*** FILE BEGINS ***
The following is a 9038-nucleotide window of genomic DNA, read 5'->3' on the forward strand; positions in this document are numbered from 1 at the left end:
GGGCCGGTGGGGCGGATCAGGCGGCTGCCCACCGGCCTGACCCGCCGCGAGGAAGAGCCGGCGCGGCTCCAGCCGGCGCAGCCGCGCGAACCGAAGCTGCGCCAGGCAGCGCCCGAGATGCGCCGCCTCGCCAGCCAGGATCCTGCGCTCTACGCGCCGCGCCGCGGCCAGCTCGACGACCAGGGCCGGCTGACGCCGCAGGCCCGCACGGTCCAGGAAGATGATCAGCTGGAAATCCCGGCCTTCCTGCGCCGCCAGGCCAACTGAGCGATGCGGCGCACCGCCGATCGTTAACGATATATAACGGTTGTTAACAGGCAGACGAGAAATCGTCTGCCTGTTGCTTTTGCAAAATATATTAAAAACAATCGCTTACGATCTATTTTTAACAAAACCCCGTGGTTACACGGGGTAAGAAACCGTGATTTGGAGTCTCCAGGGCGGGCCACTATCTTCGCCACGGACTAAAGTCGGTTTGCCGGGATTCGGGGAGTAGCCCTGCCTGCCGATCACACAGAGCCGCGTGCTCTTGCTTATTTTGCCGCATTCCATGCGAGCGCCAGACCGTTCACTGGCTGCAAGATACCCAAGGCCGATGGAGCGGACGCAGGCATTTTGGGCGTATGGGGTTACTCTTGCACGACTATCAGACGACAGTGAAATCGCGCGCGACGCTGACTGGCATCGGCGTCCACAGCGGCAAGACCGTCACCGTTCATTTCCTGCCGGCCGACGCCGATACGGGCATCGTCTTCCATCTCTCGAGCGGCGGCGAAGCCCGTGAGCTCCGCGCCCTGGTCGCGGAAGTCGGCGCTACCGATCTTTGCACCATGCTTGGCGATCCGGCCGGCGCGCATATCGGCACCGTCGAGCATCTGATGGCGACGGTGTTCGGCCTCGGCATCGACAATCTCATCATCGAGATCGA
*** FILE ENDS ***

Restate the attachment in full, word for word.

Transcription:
The following is a 9038-nucleotide window of genomic DNA, read 5'->3' on the forward strand; positions in this document are numbered from 1 at the left end:
GGGCCGGTGGGGCGGATCAGGCGGCTGCCCACCGGCCTGACCCGCCGCGAGGAAGAGCCGGCGCGGCTCCAGCCGGCGCAGCCGCGCGAACCGAAGCTGCGCCAGGCAGCGCCCGAGATGCGCCGCCTCGCCAGCCAGGATCCTGCGCTCTACGCGCCGCGCCGCGGCCAGCTCGACGACCAGGGCCGGCTGACGCCGCAGGCCCGCACGGTCCAGGAAGATGATCAGCTGGAAATCCCGGCCTTCCTGCGCCGCCAGGCCAACTGAGCGATGCGGCGCACCGCCGATCGTTAACGATATATAACGGTTGTTAACAGGCAGACGAGAAATCGTCTGCCTGTTGCTTTTGCAAAATATATTAAAAACAATCGCTTACGATCTATTTTTAACAAAACCCCGTGGTTACACGGGGTAAGAAACCGTGATTTGGAGTCTCCAGGGCGGGCCACTATCTTCGCCACGGACTAAAGTCGGTTTGCCGGGATTCGGGGAGTAGCCCTGCCTGCCGATCACACAGAGCCGCGTGCTCTTGCTTATTTTGCCGCATTCCATGCGAGCGCCAGACCGTTCACTGGCTGCAAGATACCCAAGGCCGATGGAGCGGACGCAGGCATTTTGGGCGTATGGGGTTACTCTTGCACGACTATCAGACGACAGTGAAATCGCGCGCGACGCTGACTGGCATCGGCGTCCACAGCGGCAAGACCGTCACCGTTCATTTCCTGCCGGCCGACGCCGATACGGGCATCGTCTTCCATCTCTCGAGCGGCGGCGAAGCCCGTGAGCTCCGCGCCCTGGTCGCGGAAGTCGGCGCTACCGATCTTTGCACCATGCTTGGCGATCCGGCCGGCGCGCATATCGGCACCGTCGAGCATCTGATGGCGACGGTGTTCGGCCTCGGCATCGACAATCTCATCATCGAGATCGA